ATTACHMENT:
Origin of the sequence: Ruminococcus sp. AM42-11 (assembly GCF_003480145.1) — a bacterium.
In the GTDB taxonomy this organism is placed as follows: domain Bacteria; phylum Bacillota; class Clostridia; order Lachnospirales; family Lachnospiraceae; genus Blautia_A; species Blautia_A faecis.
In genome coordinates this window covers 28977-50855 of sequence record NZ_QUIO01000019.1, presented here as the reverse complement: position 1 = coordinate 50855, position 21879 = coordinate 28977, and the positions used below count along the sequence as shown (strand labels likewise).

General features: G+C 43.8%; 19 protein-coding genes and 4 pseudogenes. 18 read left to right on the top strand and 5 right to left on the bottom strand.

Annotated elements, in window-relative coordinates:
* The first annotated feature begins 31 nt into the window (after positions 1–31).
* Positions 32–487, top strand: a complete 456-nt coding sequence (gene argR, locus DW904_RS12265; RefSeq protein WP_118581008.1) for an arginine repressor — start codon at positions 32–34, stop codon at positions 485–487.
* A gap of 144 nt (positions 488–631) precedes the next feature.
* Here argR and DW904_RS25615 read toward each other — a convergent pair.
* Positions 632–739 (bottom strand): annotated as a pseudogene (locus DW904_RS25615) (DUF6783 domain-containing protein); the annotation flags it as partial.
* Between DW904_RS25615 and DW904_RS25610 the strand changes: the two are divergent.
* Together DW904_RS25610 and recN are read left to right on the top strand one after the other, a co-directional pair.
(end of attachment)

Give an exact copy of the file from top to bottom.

Origin of the sequence: Ruminococcus sp. AM42-11 (assembly GCF_003480145.1) — a bacterium.
In the GTDB taxonomy this organism is placed as follows: domain Bacteria; phylum Bacillota; class Clostridia; order Lachnospirales; family Lachnospiraceae; genus Blautia_A; species Blautia_A faecis.
In genome coordinates this window covers 28977-50855 of sequence record NZ_QUIO01000019.1, presented here as the reverse complement: position 1 = coordinate 50855, position 21879 = coordinate 28977, and the positions used below count along the sequence as shown (strand labels likewise).

General features: G+C 43.8%; 19 protein-coding genes and 4 pseudogenes. 18 read left to right on the top strand and 5 right to left on the bottom strand.

Annotated elements, in window-relative coordinates:
* The first annotated feature begins 31 nt into the window (after positions 1–31).
* Positions 32–487, top strand: a complete 456-nt coding sequence (gene argR, locus DW904_RS12265; RefSeq protein WP_118581008.1) for an arginine repressor — start codon at positions 32–34, stop codon at positions 485–487.
* A gap of 144 nt (positions 488–631) precedes the next feature.
* Here argR and DW904_RS25615 read toward each other — a convergent pair.
* Positions 632–739 (bottom strand): annotated as a pseudogene (locus DW904_RS25615) (DUF6783 domain-containing protein); the annotation flags it as partial.
* Between DW904_RS25615 and DW904_RS25610 the strand changes: the two are divergent.
* Together DW904_RS25610 and recN are read left to right on the top strand one after the other, a co-directional pair.